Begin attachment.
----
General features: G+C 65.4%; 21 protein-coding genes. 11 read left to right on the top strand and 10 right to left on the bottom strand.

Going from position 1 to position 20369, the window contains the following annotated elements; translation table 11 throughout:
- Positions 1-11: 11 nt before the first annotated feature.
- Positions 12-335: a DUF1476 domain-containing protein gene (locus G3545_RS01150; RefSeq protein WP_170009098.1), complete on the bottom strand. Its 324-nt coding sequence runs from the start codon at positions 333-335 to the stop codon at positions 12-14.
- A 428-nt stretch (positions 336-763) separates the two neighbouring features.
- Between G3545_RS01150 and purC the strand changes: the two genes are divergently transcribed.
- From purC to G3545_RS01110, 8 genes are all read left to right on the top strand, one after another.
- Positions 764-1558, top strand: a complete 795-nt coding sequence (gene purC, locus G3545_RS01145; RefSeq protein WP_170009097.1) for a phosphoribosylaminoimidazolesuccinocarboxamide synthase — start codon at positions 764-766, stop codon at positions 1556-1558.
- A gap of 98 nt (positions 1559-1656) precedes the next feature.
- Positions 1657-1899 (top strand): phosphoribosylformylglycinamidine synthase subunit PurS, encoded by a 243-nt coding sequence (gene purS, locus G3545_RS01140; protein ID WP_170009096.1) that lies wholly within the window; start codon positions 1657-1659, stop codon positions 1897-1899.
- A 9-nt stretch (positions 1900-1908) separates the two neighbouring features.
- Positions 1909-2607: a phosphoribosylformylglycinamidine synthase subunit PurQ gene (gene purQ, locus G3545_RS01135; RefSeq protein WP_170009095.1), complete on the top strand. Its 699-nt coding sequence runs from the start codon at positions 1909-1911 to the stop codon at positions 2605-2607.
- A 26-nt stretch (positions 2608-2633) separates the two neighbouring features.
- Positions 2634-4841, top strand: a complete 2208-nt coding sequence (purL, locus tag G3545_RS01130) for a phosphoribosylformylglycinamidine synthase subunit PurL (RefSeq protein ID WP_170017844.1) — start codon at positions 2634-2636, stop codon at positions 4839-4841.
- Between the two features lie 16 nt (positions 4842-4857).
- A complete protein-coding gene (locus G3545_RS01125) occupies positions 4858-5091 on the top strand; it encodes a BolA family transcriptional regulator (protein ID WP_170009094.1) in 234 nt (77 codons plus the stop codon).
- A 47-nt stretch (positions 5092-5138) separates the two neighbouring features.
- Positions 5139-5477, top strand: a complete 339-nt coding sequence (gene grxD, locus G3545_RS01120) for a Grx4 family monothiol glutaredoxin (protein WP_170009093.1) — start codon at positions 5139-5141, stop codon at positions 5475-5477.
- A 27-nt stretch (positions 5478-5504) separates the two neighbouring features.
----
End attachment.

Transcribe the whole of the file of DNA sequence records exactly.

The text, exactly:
General features: G+C 65.4%; 21 protein-coding genes. 11 read left to right on the top strand and 10 right to left on the bottom strand.

Going from position 1 to position 20369, the window contains the following annotated elements; translation table 11 throughout:
- Positions 1-11: 11 nt before the first annotated feature.
- Positions 12-335: a DUF1476 domain-containing protein gene (locus G3545_RS01150; RefSeq protein WP_170009098.1), complete on the bottom strand. Its 324-nt coding sequence runs from the start codon at positions 333-335 to the stop codon at positions 12-14.
- A 428-nt stretch (positions 336-763) separates the two neighbouring features.
- Between G3545_RS01150 and purC the strand changes: the two genes are divergently transcribed.
- From purC to G3545_RS01110, 8 genes are all read left to right on the top strand, one after another.
- Positions 764-1558, top strand: a complete 795-nt coding sequence (gene purC, locus G3545_RS01145; RefSeq protein WP_170009097.1) for a phosphoribosylaminoimidazolesuccinocarboxamide synthase — start codon at positions 764-766, stop codon at positions 1556-1558.
- A gap of 98 nt (positions 1559-1656) precedes the next feature.
- Positions 1657-1899 (top strand): phosphoribosylformylglycinamidine synthase subunit PurS, encoded by a 243-nt coding sequence (gene purS, locus G3545_RS01140; protein ID WP_170009096.1) that lies wholly within the window; start codon positions 1657-1659, stop codon positions 1897-1899.
- A 9-nt stretch (positions 1900-1908) separates the two neighbouring features.
- Positions 1909-2607: a phosphoribosylformylglycinamidine synthase subunit PurQ gene (gene purQ, locus G3545_RS01135; RefSeq protein WP_170009095.1), complete on the top strand. Its 699-nt coding sequence runs from the start codon at positions 1909-1911 to the stop codon at positions 2605-2607.
- A 26-nt stretch (positions 2608-2633) separates the two neighbouring features.
- Positions 2634-4841, top strand: a complete 2208-nt coding sequence (purL, locus tag G3545_RS01130) for a phosphoribosylformylglycinamidine synthase subunit PurL (RefSeq protein ID WP_170017844.1) — start codon at positions 2634-2636, stop codon at positions 4839-4841.
- Between the two features lie 16 nt (positions 4842-4857).
- A complete protein-coding gene (locus G3545_RS01125) occupies positions 4858-5091 on the top strand; it encodes a BolA family transcriptional regulator (protein ID WP_170009094.1) in 234 nt (77 codons plus the stop codon).
- A 47-nt stretch (positions 5092-5138) separates the two neighbouring features.
- Positions 5139-5477, top strand: a complete 339-nt coding sequence (gene grxD, locus G3545_RS01120) for a Grx4 family monothiol glutaredoxin (protein WP_170009093.1) — start codon at positions 5139-5141, stop codon at positions 5475-5477.
- A 27-nt stretch (positions 5478-5504) separates the two neighbouring features.